I stopped seeing the physio when his treatment didn’t seem to make the least bit of difference, and I have also decided recently not to go back to the osteopath because I really loathe being cracked, and there isn’t much else he likes to do. Plus, between you and me, he’s a bit of an insufferable smartie-pants.

And then last week, I realised my right arm was starting to cause me trouble too. Quite different this time, in that it was mostly my little finger that was feeling sort of numb and tingly, and sometimes there’d be a twinge in my right shoulder. Well, after spending some time with my head on the desk thinking, I cannot go on, I decided to look for a new practitioner. For a while I considered a pilates class, but the problem there is that if I can’t do half the exercises because of my dodgy left arm, I won’t actually be improving anything. And then I saw a link to an Alexander Technique teacher and I recalled the lovely Susan saying that she was a convert; so I thought I’d give it a try.

I nearly backed out before I’d even begun. When I rang the woman to make an appointment and told her about my immobile left arm she said, ‘Gosh, how strange! I’ve never heard of that before.’ Which did not inspire me with confidence, I can tell you. Then when it came to the day itself, I was tired and had one of those skull-tightening headaches that do not make a person pleased to be out in the world. But the prospect of never being able to high five anyone ever again was just enough to propel me into the car and across town.

My teacher was by no means a spring chicken, but she certainly had exceptional posture. The room I entered was quite bare apart from a chair, a treatment bed and a small skeleton that hung at such an odd angle from its hook that I had to wonder if it hadn’t been tap-dancing while alone and was then obliged to freeze mid-shuffle when we came in. It was so quiet that all I could hear was the pounding of my headache in my temples. My teacher ushered me into the seat and had me stand and sit down a few times. Then she began patting and smoothing me down with her hands, often one (blissfully cool) hand on my forehead, while the other traced the pattern of my bones. Every once in a while, she would pat a little more firmly, and another piece of my skeleton would slide into a quite different position. It was extraordinary.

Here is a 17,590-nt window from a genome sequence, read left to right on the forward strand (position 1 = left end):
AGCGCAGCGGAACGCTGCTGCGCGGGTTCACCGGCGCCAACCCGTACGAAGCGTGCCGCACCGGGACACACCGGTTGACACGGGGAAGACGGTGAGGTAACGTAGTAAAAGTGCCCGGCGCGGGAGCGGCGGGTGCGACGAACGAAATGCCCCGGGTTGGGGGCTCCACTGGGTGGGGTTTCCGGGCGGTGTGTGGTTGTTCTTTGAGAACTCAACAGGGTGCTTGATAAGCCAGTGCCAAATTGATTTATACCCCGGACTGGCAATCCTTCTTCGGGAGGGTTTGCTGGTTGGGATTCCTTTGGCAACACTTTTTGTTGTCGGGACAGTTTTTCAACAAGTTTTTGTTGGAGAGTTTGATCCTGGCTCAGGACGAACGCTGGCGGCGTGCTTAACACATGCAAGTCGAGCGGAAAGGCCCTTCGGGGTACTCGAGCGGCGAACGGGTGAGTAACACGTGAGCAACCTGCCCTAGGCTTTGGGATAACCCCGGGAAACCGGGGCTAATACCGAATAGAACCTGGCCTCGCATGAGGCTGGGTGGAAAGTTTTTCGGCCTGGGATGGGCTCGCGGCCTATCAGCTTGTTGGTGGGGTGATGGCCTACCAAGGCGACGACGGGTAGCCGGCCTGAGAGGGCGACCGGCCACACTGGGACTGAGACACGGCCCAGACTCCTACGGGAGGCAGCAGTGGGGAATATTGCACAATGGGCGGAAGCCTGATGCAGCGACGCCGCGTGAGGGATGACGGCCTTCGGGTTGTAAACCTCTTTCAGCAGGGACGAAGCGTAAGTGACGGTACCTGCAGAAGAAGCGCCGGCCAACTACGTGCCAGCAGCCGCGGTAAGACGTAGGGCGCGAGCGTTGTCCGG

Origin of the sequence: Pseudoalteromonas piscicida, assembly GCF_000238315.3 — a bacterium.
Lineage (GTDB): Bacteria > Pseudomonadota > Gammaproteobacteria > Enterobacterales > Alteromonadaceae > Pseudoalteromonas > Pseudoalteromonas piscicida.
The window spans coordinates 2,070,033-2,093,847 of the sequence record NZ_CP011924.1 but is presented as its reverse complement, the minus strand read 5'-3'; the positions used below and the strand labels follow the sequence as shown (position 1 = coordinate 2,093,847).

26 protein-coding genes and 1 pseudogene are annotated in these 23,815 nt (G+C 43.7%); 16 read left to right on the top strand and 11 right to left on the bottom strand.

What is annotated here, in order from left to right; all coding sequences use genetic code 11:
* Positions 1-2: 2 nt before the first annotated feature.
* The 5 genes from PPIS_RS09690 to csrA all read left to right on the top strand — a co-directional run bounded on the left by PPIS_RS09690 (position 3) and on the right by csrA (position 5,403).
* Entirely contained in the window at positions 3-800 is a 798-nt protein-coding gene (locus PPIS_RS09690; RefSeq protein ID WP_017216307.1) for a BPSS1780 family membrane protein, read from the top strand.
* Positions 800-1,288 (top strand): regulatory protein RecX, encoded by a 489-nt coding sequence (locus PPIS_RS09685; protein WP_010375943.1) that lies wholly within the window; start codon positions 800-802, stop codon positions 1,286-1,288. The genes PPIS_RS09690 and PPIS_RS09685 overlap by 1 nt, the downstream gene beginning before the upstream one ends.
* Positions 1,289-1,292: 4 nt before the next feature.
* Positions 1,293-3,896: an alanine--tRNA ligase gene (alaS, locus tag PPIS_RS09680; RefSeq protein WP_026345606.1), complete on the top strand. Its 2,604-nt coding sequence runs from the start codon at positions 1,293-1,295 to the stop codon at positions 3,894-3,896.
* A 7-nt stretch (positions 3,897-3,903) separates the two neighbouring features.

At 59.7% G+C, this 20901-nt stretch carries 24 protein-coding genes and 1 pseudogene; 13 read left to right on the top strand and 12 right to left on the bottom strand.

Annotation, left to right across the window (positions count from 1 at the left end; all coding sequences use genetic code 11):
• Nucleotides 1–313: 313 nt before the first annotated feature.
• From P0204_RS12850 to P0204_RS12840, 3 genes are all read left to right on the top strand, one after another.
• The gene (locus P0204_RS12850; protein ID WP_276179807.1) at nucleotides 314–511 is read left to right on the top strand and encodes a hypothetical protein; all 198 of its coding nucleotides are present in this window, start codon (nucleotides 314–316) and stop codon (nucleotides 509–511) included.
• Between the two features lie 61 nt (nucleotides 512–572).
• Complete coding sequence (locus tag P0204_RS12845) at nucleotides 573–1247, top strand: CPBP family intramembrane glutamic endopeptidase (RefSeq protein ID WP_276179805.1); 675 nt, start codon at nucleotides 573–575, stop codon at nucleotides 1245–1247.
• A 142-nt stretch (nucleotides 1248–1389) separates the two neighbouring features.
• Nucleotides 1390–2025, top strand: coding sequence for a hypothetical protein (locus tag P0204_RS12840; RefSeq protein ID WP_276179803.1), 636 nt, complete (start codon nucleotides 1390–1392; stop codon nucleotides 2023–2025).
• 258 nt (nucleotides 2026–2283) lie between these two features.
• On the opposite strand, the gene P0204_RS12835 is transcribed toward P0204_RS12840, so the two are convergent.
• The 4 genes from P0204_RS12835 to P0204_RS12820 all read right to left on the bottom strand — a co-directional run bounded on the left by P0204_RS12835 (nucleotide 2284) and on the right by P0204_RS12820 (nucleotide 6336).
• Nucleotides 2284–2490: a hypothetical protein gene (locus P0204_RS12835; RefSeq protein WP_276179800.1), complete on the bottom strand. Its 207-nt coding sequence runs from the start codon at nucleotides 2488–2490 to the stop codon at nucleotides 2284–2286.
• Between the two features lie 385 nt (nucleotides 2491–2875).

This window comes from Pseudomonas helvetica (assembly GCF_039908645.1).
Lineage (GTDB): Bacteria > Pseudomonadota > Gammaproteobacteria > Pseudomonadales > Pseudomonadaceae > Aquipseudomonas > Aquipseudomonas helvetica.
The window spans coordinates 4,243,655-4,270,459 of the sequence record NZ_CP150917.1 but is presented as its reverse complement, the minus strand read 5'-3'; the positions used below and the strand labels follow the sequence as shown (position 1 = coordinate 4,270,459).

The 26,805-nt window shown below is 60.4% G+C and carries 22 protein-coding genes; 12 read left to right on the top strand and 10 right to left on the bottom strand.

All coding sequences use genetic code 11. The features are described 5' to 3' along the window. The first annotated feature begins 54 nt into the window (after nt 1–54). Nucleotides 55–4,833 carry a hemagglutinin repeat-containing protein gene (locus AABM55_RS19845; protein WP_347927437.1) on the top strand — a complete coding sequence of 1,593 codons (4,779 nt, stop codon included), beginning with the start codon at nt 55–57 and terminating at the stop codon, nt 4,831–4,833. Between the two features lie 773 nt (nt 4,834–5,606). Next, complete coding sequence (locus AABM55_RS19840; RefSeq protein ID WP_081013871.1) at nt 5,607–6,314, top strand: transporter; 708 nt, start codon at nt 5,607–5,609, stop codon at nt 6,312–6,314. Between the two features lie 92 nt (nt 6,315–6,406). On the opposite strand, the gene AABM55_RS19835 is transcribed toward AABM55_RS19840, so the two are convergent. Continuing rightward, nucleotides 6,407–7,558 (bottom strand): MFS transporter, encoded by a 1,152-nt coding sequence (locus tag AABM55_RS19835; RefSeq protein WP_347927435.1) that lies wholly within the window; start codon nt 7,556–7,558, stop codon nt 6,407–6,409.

‘Yes,’ she said after a while. ‘You don’t look bad from the outside, but in fact, on the inside it’s all quite asymmetrical.’ She did another pat and slide and shift. ‘There, that’s nice.’

‘Story of your life, isn’t it?’ said Mr Litlove when I was recounting the session to him later. ‘You look all right from the outside, quite a viable human being, even. And then inside is a mess.’

‘Thank you, dear,’ I said.

I gave my teacher a potted history of my life. Academia, then years off with chronic fatigue, and now writing full time. Those years of being ill when I did nothing but lie about on beds and sofas would have ruined any muscle tone I had. And then the gradual return to work saw me hunched over a laptop (which everyone has agreed fervently are the work of the devil, as far as one’s spine is concerned) for what has been now, astoundingly, the past six years. It’s no wonder I’m all out of alignment. She showed me how lightly attached are the collar bones and the shoulder blades, floating almost above the ribcage and easy to displace. The skeleton hung its head sympathetically and I kept a close eye on it – I imagined its lethargy was faked and it might break into a spirited rendition of 42nd Street at any moment.